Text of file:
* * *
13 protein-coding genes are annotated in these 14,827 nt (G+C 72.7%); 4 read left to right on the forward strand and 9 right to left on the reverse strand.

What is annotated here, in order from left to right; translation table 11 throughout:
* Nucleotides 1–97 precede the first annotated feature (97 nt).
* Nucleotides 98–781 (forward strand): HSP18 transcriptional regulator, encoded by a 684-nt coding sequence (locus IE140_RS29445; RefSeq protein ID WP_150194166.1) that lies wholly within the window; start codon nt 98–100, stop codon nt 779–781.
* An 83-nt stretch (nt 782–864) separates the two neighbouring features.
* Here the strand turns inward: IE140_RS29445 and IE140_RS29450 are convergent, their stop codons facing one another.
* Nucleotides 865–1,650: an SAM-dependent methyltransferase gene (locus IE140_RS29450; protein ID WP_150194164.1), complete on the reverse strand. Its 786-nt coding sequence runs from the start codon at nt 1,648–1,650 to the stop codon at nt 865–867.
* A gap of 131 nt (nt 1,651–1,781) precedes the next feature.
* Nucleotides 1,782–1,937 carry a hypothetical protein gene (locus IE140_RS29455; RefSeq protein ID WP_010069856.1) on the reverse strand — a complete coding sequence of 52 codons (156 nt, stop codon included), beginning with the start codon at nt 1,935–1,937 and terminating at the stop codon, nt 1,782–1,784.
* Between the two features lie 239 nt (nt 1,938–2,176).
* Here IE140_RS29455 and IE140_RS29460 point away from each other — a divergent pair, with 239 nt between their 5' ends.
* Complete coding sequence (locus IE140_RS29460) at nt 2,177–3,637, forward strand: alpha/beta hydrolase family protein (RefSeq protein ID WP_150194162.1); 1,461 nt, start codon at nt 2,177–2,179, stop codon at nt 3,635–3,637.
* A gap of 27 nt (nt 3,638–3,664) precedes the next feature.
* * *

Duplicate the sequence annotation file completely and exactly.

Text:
13 protein-coding genes are annotated in these 14,827 nt (G+C 72.7%); 4 read left to right on the forward strand and 9 right to left on the reverse strand.

What is annotated here, in order from left to right; translation table 11 throughout:
* Nucleotides 1–97 precede the first annotated feature (97 nt).
* Nucleotides 98–781 (forward strand): HSP18 transcriptional regulator, encoded by a 684-nt coding sequence (locus IE140_RS29445; RefSeq protein ID WP_150194166.1) that lies wholly within the window; start codon nt 98–100, stop codon nt 779–781.
* An 83-nt stretch (nt 782–864) separates the two neighbouring features.
* Here the strand turns inward: IE140_RS29445 and IE140_RS29450 are convergent, their stop codons facing one another.
* Nucleotides 865–1,650: an SAM-dependent methyltransferase gene (locus IE140_RS29450; protein ID WP_150194164.1), complete on the reverse strand. Its 786-nt coding sequence runs from the start codon at nt 1,648–1,650 to the stop codon at nt 865–867.
* A gap of 131 nt (nt 1,651–1,781) precedes the next feature.
* Nucleotides 1,782–1,937 carry a hypothetical protein gene (locus IE140_RS29455; RefSeq protein ID WP_010069856.1) on the reverse strand — a complete coding sequence of 52 codons (156 nt, stop codon included), beginning with the start codon at nt 1,935–1,937 and terminating at the stop codon, nt 1,782–1,784.
* Between the two features lie 239 nt (nt 1,938–2,176).
* Here IE140_RS29455 and IE140_RS29460 point away from each other — a divergent pair, with 239 nt between their 5' ends.
* Complete coding sequence (locus IE140_RS29460) at nt 2,177–3,637, forward strand: alpha/beta hydrolase family protein (RefSeq protein ID WP_150194162.1); 1,461 nt, start codon at nt 2,177–2,179, stop codon at nt 3,635–3,637.
* A gap of 27 nt (nt 3,638–3,664) precedes the next feature.